Milan Fashion Week round up
The shock of the future or the lure of the Seventies? It's all in the mix at Milan Fashion Week says Hilary Alexander.
Milan Fashion Week unfolded against continuing turmoil surrounding the British designer, John Galliano, and his suspension from Christian Dior, after a drunken incident in a Paris bar and an ongoing police investigation.
The scandal sent a shock wave through the fashion world, and has been the hot topic of conversation around the catwalks, as press and buyers attempt to unravel the conflicting reports emerging.
In the absence, thus far, of any further statement from Dior, where Galliano has been creative director since 1996, the fate of the Christian Dior autumn/winter 2011 showing on March 4 - one of the highlights of this week's Paris prêt-à-porter season - appears to hang in the balance.
The collection is apparently finished, fully acessorised and styled by the designer, who had also finalised the running order of the models before the upheaval of last week's events.
But can the show take place without the "rock-star" bow by the flamboyantly costumed Galliano on the catwalk as the finale flourish?
A week ago, the possibility would have been unthinkable. Yet allegations of drunken abuse and "an anti-semitic rant", followed by his suspension from work, have illustrated how career paths, even as illustrious as that of Galliano, who has been the driving force behind Dior's global success in the last decade, can be as swiftly changing as the moods and whims of fashion itself.
Milan's autumn/winter 2011 collections, meanwhile, have shown that while the 1970's may still be enjoying a brief reign, the future is fighting back. And it's all in the mix.
The standout shows have been Prada, Jil Sander, Fendi, and Marni, notable for their innovative mix of fabric, texture, proportions, and colour. Miuccia Prada introduced "elegant innocence", with the emphasis on a dropped-waist silhouette and her favourite python-skins, sequins and fur, both fake and real. Raf Simons at Jil Sander , used elements of ski-wear to construct a dynamic, sporty couture look in high-tech Japanese fabrications and vintage printed silks, also drawing the eye to the hip, via belts, sashes and low slung pockets.
Karl Lagerfeld and Silvia Venturini Fendi applied the collage approach to fabric, embellishment and fur in a de luxe, outdoors-inspired collection. Consuelo Castiglioni, at Marni , wove an octagonal pattern, geometric stripes, and a star-print through a range of modern glamour layered separates, mixing double-crepe, wool, leather and fur. The palette contrasted murky, urban tones with offbeat brights, and strict lines were contradicted by floaty, "scarf" hems, jewel necklines, and beaded, tasseled, and pom pom embroidery.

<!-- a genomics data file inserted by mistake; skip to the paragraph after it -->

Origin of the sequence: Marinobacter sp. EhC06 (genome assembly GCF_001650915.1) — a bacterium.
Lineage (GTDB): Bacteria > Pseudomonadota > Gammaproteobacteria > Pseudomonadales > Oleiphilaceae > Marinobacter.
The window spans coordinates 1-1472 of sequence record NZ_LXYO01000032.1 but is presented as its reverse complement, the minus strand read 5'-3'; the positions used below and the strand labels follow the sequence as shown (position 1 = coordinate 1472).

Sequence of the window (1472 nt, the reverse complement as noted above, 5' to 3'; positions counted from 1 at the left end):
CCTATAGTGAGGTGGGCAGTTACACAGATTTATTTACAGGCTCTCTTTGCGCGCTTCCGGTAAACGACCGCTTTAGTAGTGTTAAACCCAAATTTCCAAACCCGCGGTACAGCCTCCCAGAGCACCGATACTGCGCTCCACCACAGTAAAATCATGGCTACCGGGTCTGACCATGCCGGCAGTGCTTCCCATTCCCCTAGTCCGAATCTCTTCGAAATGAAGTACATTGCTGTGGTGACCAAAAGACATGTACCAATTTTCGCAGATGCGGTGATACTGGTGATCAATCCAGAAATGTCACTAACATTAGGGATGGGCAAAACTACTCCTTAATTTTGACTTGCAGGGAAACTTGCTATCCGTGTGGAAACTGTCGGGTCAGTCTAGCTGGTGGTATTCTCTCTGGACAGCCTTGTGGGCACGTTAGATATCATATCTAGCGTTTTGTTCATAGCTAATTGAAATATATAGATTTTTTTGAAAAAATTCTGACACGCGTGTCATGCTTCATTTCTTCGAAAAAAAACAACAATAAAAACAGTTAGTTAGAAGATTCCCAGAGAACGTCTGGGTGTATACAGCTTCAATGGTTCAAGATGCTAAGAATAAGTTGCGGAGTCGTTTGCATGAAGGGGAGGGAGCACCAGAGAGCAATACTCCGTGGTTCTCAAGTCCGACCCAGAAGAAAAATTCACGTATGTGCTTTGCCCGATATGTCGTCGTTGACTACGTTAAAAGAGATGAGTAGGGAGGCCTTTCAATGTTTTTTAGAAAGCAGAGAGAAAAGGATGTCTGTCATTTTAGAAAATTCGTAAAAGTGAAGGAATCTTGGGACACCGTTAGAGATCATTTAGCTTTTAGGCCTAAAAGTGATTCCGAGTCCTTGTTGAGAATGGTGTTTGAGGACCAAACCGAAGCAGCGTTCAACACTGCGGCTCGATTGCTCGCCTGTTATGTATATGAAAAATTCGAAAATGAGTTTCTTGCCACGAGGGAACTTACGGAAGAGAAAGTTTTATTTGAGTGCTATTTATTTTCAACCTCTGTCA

The rich mix of luxury furs and fabrics, in a collision of gleaming jewel tones, was given a late 1970's twist at Gucci , where creative director, Frida Giannini referenced "The Dandy", and Faye Dunaway in "The Eyes of Laura Mars" as muses.
Veronica Etro, at Etro , also worked the collage formula, with tribal influences based on treasured kilims, lacquered paisley prints, and splashes of sequins.
At Versace , Donatella Versace re-introduced her late brother's "baroque" obsession, with oversized tulip motifs, and gilt Medusa-head buttons on military coats and kilted LBDs, while daughter, Allegra, 24, was enjoying her first job backstage as a styling assistant.
Tomas Maier at Bottega Veneta provided a sexy, womanly take on smart suiting, coat and dress ensembles and 'Mad Men' cardigans and fitted dresses, and ushered in the 'Bronze Age' for the red carpet.
Roberto Cavalli 's "heavy metal" approach meant gilded "armour"underneath animal print chiffons and devoré velvet, pre-Raphaelite gowns, embellished with feathers and furs.
Peter Dundas at Pucci swapped his idealised rich hippie for an "haute Heidi" in a Tyrolean fantasy of passementerie-encrusted velvet, crystal-beaded dresses which turned the models into walking treasure-chests, loden knickerbockers, and lace-trimmed corsets with embroidered dirndls.
What's hot : Purple, teal, jade, terracotta, mustard, embellished tweed, amber, bronze, striped tweeds, dandified waistcoats, cravates, wing collars, jumpsuits, pleats, culottes, ski-pants, hip-belts and low-slung sashes, velvet blazers, military coats, kilts, ski-pants, hoods, parkas, big sleeves, rounded shoulders, neat suits, "scarf" hemlines, jeweled over-the-knee boots, high-heeled sneakers, extreme-sports boots, multi-colour stack-heel shoes, small square handbags, squashy oval clutches, bright totes.